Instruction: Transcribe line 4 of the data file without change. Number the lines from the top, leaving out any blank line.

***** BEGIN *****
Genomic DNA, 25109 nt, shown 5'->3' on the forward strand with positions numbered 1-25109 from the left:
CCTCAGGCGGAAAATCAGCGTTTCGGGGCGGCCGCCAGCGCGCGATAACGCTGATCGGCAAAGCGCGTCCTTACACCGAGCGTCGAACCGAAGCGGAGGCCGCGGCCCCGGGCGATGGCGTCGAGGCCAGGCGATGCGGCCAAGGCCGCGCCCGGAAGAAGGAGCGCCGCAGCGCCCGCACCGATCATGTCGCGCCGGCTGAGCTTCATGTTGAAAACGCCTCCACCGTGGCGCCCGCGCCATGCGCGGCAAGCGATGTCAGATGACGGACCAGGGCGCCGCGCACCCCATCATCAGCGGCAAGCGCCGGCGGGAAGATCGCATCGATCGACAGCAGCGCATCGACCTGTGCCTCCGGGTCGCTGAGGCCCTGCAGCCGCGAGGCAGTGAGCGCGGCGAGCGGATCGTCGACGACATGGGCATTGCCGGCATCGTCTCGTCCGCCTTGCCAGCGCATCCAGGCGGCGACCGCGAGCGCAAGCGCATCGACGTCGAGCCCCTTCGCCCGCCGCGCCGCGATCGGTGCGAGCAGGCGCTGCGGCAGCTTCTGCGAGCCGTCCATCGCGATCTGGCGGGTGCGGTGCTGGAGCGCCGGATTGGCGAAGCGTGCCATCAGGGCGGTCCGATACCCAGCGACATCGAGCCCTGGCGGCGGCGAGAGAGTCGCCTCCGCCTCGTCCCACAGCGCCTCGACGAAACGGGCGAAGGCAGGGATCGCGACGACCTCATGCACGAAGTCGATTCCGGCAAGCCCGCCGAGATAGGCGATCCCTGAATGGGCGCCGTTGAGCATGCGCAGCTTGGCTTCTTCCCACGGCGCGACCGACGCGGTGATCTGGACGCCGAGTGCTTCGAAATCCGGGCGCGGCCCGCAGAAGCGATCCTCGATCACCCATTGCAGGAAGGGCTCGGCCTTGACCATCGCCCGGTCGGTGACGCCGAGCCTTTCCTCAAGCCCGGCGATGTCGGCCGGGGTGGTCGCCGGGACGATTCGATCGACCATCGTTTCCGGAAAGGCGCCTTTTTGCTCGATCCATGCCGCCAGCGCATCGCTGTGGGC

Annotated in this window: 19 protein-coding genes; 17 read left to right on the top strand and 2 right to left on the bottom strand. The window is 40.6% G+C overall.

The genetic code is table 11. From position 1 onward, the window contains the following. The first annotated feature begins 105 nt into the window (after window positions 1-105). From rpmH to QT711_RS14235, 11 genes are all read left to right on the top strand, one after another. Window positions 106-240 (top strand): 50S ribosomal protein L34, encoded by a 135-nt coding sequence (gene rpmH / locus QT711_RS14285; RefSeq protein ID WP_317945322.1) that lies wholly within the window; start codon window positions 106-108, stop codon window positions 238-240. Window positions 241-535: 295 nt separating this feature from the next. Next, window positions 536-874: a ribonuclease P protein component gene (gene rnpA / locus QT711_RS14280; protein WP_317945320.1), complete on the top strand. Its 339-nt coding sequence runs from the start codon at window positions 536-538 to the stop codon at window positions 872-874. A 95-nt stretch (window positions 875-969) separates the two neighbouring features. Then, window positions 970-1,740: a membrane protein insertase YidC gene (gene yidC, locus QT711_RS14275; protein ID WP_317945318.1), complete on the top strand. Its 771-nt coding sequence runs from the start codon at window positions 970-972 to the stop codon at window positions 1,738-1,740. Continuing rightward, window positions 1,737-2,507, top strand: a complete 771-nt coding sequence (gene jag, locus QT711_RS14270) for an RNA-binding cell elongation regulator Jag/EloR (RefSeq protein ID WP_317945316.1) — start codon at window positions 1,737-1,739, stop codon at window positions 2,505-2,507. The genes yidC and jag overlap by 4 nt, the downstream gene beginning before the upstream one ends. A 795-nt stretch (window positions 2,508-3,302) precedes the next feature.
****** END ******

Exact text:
The genetic code is table 11. From position 1 onward, the window contains the following. The first annotated feature begins 105 nt into the window (after window positions 1-105). From rpmH to QT711_RS14235, 11 genes are all read left to right on the top strand, one after another. Window positions 106-240 (top strand): 50S ribosomal protein L34, encoded by a 135-nt coding sequence (gene rpmH / locus QT711_RS14285; RefSeq protein ID WP_317945322.1) that lies wholly within the window; start codon window positions 106-108, stop codon window positions 238-240. Window positions 241-535: 295 nt separating this feature from the next. Next, window positions 536-874: a ribonuclease P protein component gene (gene rnpA / locus QT711_RS14280; protein WP_317945320.1), complete on the top strand. Its 339-nt coding sequence runs from the start codon at window positions 536-538 to the stop codon at window positions 872-874. A 95-nt stretch (window positions 875-969) separates the two neighbouring features. Then, window positions 970-1,740: a membrane protein insertase YidC gene (gene yidC, locus QT711_RS14275; protein ID WP_317945318.1), complete on the top strand. Its 771-nt coding sequence runs from the start codon at window positions 970-972 to the stop codon at window positions 1,738-1,740. Continuing rightward, window positions 1,737-2,507, top strand: a complete 771-nt coding sequence (gene jag, locus QT711_RS14270) for an RNA-binding cell elongation regulator Jag/EloR (RefSeq protein ID WP_317945316.1) — start codon at window positions 1,737-1,739, stop codon at window positions 2,505-2,507. The genes yidC and jag overlap by 4 nt, the downstream gene beginning before the upstream one ends. A 795-nt stretch (window positions 2,508-3,302) precedes the next feature.